Why this band aren’t bloody huge, I’ll never know. In the last ten years they have released four astonishingly good albums and several spellbinding singles and yet nobody ever seems to make much of a fuss about them. The story of how I fell in love with the band will keep for another time, but this is the story of how I rekindled that love after allowing them to fade from focus and simply sit on the shelf for some time.
Regular readers of this blog will have seen my review of Doves’ third album, ‘Some Cities’, posted recently as part of my self-indulgent revisiting of former glories, and will know that I rated that record pretty highly. Four years having passed since that album appeared, by the time I found out that the band were finally returning, they’d slipped down the pecking order rather and I needed convincing again. It didn’t take long. One listen to the album’s title track and I was sold. A strangely understated five minutes of music, it was a combination of everything I love about Doves: a shuffly drum beat, peculiar guitar noises winding in and out, a slight tease about when the chorus will actually kick in and then an actual chorus that doesn’t soar on its first couple of outings, but which gradually takes flight until the latter renditions are something you can belt out shamelessly in the privacy of your own home, car or local concert venue.
Their Nottingham Rock City gig earlier this year was the best show of theirs I’ve seen. They seemed to have gone from being a slow-paced indie band who did a few fast ones to an energy-packed, fast-paced indie band who do a couple of slow numbers. We even got ‘Spaceface’ out of them, which meant we all left grinning like absolute twats. Listening to ‘Jetstream’ and ‘Compulsion’ thumping out of enormous speakers as the band seemed more lost in the music than ever before, I was bordering on ecstatic. It was one of those concerts where you forget everything for the duration and leave wondering how you’ll ever top it, even though you know that it happens from time to time.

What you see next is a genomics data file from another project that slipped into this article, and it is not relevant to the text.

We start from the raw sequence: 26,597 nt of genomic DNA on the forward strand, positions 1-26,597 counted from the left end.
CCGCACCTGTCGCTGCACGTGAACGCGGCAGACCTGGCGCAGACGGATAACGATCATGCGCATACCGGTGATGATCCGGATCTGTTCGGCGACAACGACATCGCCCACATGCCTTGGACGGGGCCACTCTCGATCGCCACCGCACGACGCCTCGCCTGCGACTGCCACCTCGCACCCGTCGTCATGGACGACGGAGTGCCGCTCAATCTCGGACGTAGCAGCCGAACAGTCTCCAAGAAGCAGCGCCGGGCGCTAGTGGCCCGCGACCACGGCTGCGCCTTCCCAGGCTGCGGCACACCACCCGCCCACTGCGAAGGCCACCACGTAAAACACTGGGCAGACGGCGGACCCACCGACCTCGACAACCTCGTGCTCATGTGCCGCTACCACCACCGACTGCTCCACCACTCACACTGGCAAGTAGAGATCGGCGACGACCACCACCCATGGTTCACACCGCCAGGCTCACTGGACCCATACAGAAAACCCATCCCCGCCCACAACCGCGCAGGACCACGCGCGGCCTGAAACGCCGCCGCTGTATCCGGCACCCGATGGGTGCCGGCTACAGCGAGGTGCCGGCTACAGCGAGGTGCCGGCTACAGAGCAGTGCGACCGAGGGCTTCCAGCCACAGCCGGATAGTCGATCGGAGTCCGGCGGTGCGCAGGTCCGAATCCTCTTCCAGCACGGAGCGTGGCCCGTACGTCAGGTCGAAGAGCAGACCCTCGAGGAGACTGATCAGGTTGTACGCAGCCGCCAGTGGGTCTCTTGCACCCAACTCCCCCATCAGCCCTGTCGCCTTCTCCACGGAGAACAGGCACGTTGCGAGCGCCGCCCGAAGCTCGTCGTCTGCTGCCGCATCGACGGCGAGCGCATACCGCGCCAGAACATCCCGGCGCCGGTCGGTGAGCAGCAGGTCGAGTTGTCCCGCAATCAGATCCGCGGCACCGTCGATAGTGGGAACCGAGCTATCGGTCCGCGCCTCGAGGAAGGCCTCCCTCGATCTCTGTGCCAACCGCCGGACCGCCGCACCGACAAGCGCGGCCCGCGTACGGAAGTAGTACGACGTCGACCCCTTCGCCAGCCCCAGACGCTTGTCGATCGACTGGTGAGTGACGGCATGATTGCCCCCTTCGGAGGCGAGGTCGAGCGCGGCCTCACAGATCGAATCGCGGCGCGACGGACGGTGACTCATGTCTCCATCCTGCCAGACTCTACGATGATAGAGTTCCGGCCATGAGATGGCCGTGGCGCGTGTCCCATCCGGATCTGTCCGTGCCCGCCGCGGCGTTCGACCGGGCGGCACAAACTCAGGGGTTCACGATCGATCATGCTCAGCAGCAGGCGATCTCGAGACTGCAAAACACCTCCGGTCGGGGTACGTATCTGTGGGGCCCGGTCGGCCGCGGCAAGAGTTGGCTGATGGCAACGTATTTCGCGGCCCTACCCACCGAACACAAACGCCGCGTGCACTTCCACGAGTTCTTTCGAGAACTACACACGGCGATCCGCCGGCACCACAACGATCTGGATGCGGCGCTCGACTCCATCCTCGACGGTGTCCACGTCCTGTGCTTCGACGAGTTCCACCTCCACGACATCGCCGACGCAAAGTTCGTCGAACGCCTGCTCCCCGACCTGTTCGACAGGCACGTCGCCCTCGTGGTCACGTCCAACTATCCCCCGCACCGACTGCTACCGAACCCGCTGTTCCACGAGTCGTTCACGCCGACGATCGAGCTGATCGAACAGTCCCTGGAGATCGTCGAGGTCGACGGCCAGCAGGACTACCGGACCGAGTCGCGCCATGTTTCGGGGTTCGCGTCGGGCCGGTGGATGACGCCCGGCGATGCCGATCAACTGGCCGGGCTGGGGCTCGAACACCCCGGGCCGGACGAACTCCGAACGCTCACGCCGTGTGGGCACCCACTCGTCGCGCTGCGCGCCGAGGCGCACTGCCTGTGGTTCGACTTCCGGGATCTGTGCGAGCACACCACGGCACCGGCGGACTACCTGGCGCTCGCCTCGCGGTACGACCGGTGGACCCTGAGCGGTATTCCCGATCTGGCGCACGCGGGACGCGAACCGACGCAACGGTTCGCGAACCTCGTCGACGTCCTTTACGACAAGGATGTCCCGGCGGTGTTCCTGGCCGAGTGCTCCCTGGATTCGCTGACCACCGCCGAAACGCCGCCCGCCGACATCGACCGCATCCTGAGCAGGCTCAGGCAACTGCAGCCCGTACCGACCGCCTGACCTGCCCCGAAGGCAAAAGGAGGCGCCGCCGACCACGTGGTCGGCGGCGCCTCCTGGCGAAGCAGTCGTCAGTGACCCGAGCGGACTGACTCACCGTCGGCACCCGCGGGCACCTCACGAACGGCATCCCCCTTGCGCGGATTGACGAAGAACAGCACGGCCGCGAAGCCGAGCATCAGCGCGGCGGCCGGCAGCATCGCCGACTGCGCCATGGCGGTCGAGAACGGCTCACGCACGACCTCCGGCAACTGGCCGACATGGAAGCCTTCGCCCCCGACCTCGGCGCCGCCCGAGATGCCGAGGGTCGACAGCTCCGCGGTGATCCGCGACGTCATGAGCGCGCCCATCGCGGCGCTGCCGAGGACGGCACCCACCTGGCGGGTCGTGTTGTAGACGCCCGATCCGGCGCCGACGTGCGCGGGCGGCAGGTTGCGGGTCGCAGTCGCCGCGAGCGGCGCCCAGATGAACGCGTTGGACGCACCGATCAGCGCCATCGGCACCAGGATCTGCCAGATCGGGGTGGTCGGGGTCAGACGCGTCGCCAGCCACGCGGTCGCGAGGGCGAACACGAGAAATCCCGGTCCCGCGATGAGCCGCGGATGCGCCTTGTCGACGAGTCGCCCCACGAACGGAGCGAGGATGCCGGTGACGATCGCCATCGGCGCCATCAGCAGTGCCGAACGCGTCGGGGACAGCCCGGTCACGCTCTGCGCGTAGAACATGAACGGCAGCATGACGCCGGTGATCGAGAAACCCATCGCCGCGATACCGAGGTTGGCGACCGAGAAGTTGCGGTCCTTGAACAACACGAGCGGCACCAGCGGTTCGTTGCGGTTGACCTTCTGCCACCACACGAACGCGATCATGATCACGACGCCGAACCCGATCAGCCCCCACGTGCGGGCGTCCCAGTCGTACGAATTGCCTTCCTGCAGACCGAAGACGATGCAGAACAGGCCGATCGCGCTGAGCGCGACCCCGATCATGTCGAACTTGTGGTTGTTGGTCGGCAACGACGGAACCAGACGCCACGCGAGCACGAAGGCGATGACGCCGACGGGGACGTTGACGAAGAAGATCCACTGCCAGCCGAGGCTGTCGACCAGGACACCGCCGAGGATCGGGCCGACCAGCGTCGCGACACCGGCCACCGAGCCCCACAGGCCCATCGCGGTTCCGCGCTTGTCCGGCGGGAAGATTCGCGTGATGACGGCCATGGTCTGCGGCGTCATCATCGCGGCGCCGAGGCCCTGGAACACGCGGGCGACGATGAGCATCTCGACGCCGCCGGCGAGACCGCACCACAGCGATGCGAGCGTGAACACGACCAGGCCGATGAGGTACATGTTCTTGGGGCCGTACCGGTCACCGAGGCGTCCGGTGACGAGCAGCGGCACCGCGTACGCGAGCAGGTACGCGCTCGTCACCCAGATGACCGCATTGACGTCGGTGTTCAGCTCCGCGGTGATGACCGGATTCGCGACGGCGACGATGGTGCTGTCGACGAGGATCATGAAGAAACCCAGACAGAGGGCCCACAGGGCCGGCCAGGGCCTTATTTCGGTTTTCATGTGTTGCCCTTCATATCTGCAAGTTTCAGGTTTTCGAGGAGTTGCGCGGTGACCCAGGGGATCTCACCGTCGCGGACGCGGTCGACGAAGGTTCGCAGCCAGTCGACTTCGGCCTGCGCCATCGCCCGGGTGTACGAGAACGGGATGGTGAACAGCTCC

The New Order comparisons stand up to a certain extent, but I’m not sure Barney and Hooky ever quite managed such a heavy sound, and the almost anti-song approach of aforementioned album opener, ‘Jetstream’, which seems to build then lull, build then lull all over the place and, in an ideal world, would go on for pretty much all of eternity. It says a lot that the normally promo-only instrumental version of this record was released for purchase as a download recently, such is the strength of the actual music on this album. It is certainly their most accomplished record, but perhaps not quite their best.